Pakistanis question validity, timing, of Wikileaks files

Hamid Gul

Hamid Gul

Senior Pakistani government and intelligence officials have reacted angrily to leaked reports, which suggest that Pakistani spy agencies are secretly working with the Taliban to oppose US-led coalition forces in Afghanistan. The accusations have emerged as part of the largest document leak in US military history, which was made public on Sunday by anti-secrecy activist website Wikileaks. Among the nearly 92,000 intelligence and military files disclosed by Wikileaks are several reports suggesting that General Hamid Gul, who headed Pakistan’s Inter-Services Intelligence (ISI) directorate in the late 1980s, is among a number of high-profile Pakistanis who regularly help the Taliban organize strikes against US-led coalition troops and their supporters in Afghanistan. But on Monday General Gul, who is a well-known critic of the 2001 US-led invasion of Afghanistan, vehemently rejected the leaked reports, calling them “a pack of lies” and “utterly wrong”. Read more of this post

Gates confirms CIA deal with Pakistan on missile strikes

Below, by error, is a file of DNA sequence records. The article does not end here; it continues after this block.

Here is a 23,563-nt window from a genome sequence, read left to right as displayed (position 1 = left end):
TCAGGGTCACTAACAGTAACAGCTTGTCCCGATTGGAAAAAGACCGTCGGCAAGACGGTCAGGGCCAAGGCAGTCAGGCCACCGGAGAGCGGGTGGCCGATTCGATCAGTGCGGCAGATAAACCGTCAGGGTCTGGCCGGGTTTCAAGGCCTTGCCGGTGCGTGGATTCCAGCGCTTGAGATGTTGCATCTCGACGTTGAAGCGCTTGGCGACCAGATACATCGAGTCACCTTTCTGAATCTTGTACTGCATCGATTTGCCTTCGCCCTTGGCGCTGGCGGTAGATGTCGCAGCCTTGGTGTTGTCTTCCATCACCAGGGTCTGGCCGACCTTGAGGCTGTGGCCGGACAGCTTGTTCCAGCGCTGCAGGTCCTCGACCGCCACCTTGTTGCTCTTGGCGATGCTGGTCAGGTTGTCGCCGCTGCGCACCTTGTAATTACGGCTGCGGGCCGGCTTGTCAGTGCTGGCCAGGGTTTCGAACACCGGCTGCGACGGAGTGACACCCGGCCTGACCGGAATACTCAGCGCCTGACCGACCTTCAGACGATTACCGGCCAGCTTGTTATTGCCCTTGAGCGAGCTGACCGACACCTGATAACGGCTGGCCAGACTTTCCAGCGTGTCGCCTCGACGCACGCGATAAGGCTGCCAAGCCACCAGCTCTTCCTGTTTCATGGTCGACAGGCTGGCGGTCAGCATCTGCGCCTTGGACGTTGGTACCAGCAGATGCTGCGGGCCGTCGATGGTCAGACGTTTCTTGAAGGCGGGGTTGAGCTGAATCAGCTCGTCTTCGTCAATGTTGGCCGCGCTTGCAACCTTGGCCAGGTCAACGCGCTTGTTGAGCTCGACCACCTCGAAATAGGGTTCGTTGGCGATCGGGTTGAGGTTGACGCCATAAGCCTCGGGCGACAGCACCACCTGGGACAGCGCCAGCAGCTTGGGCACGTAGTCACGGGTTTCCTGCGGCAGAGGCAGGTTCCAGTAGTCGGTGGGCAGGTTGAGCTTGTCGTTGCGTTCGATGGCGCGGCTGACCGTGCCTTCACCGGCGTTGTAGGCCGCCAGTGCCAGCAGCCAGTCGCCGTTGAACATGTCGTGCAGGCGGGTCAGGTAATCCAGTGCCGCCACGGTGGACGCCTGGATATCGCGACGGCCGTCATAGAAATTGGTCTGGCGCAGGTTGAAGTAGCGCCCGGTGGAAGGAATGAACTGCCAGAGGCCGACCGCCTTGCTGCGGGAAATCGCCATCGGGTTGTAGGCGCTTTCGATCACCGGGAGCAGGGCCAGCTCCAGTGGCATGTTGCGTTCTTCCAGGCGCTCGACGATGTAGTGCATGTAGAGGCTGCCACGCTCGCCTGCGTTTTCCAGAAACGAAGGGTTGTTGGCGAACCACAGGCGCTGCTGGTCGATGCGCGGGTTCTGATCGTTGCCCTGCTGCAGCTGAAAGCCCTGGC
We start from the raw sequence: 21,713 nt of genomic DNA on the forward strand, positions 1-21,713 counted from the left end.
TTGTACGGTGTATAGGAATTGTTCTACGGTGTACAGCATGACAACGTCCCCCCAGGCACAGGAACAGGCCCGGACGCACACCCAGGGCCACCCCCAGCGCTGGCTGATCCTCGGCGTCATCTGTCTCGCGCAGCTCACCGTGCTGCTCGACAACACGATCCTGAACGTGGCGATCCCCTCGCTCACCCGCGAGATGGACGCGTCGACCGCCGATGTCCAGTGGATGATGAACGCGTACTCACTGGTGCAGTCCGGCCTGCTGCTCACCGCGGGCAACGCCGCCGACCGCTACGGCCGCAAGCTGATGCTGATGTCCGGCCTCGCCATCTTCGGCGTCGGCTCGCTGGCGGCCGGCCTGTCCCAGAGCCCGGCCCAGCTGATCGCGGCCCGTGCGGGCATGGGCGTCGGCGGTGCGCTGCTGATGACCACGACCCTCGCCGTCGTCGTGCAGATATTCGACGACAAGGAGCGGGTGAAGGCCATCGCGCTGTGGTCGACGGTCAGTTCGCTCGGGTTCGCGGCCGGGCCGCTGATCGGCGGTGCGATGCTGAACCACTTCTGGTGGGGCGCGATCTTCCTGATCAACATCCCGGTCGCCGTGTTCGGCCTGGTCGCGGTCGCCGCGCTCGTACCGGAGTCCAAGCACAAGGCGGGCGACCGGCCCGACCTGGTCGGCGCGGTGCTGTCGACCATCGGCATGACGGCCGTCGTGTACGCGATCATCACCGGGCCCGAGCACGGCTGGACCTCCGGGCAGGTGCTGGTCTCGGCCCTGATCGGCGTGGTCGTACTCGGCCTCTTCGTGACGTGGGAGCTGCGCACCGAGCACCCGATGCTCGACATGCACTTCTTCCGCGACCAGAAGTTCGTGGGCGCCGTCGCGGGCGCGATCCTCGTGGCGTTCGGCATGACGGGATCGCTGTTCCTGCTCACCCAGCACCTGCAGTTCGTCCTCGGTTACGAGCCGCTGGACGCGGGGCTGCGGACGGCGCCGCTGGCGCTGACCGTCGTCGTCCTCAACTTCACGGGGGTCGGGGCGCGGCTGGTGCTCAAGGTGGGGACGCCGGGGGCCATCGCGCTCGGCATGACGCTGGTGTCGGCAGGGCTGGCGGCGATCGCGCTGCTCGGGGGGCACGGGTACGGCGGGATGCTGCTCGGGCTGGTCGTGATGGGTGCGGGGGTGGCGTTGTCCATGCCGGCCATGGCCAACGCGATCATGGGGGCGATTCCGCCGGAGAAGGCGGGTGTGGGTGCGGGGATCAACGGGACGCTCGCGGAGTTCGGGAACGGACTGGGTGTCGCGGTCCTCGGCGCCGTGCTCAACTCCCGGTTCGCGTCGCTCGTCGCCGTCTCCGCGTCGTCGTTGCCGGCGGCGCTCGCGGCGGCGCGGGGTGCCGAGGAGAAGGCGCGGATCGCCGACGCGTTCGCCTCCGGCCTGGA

On November 16, 2008, intelNews cited a report in The Washington Post, which revealed that the CIA unmanned drone airstrikes and military incursions in Pakistan are part of a secret US-Pakistani high-level deal. According to the agreement, “the US government refuses to publicly acknowledge the attacks while Pakistan’s government continues to complain noisily about the politically sensitive strikes”. Last Tuesday, US Defense Secretary Robert Gates appeared to break Washington’s part of the deal, by publicly admitting that Islamabad was indeed aware of the missile strikes. Mr. Gates was asked by Senator Carl Levin (D-MI) during an open-door hearing of the Senate Armed Services Committee, whether the CIA decisions to fire missile missiles on Pakistani territory were “conveyed to the Pakistani government”. The Defense Secretary replied “[y]es, sir”. It is unclear whether he intended to acknowledge Islamabad’s cooperation. The Pakistani government responded on Wednesday through Foreign Ministry spokesman Mohammad Sadiq, who denied the existence of a deal on the CIA missile strikes. The US Pentagon has so far refused to comment on Secretary Gates’ admission.

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